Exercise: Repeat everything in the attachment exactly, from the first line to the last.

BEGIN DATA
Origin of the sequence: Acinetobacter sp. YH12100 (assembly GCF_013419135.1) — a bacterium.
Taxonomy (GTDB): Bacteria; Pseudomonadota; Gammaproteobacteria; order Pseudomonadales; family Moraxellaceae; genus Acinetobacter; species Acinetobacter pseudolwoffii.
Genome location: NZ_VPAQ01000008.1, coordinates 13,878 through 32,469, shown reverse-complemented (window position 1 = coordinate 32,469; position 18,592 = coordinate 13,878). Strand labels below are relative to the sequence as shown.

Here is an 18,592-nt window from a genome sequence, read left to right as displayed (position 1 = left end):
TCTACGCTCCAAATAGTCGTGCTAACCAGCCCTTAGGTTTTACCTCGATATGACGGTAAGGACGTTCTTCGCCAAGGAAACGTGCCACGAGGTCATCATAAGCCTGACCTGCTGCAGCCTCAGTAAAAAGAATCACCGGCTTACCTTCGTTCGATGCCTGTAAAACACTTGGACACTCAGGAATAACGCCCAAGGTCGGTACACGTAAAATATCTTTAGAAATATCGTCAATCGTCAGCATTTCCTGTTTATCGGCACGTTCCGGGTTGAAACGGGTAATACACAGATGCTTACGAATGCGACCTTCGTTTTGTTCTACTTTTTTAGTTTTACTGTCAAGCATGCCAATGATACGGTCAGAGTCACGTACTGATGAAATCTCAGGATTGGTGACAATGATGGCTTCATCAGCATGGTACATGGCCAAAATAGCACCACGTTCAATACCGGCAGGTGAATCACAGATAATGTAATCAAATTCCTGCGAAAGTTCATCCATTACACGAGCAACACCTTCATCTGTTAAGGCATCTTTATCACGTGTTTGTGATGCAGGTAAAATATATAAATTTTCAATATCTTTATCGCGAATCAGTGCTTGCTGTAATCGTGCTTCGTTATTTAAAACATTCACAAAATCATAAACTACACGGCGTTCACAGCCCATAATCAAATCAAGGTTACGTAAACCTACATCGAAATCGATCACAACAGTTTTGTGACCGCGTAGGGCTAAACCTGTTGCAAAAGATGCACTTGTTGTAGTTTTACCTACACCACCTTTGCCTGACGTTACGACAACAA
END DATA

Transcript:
Origin of the sequence: Acinetobacter sp. YH12100 (assembly GCF_013419135.1) — a bacterium.
Taxonomy (GTDB): Bacteria; Pseudomonadota; Gammaproteobacteria; order Pseudomonadales; family Moraxellaceae; genus Acinetobacter; species Acinetobacter pseudolwoffii.
Genome location: NZ_VPAQ01000008.1, coordinates 13,878 through 32,469, shown reverse-complemented (window position 1 = coordinate 32,469; position 18,592 = coordinate 13,878). Strand labels below are relative to the sequence as shown.

Here is an 18,592-nt window from a genome sequence, read left to right as displayed (position 1 = left end):
TCTACGCTCCAAATAGTCGTGCTAACCAGCCCTTAGGTTTTACCTCGATATGACGGTAAGGACGTTCTTCGCCAAGGAAACGTGCCACGAGGTCATCATAAGCCTGACCTGCTGCAGCCTCAGTAAAAAGAATCACCGGCTTACCTTCGTTCGATGCCTGTAAAACACTTGGACACTCAGGAATAACGCCCAAGGTCGGTACACGTAAAATATCTTTAGAAATATCGTCAATCGTCAGCATTTCCTGTTTATCGGCACGTTCCGGGTTGAAACGGGTAATACACAGATGCTTACGAATGCGACCTTCGTTTTGTTCTACTTTTTTAGTTTTACTGTCAAGCATGCCAATGATACGGTCAGAGTCACGTACTGATGAAATCTCAGGATTGGTGACAATGATGGCTTCATCAGCATGGTACATGGCCAAAATAGCACCACGTTCAATACCGGCAGGTGAATCACAGATAATGTAATCAAATTCCTGCGAAAGTTCATCCATTACACGAGCAACACCTTCATCTGTTAAGGCATCTTTATCACGTGTTTGTGATGCAGGTAAAATATATAAATTTTCAATATCTTTATCGCGAATCAGTGCTTGCTGTAATCGTGCTTCGTTATTTAAAACATTCACAAAATCATAAACTACACGGCGTTCACAGCCCATAATCAAATCAAGGTTACGTAAACCTACATCGAAATCGATCACAACAGTTTTGTGACCGCGTAGGGCTAAACCTGTTGCAAAAGATGCACTTGTTGTAGTTTTACCTACACCACCTTTGCCTGACGTTACGACAACAA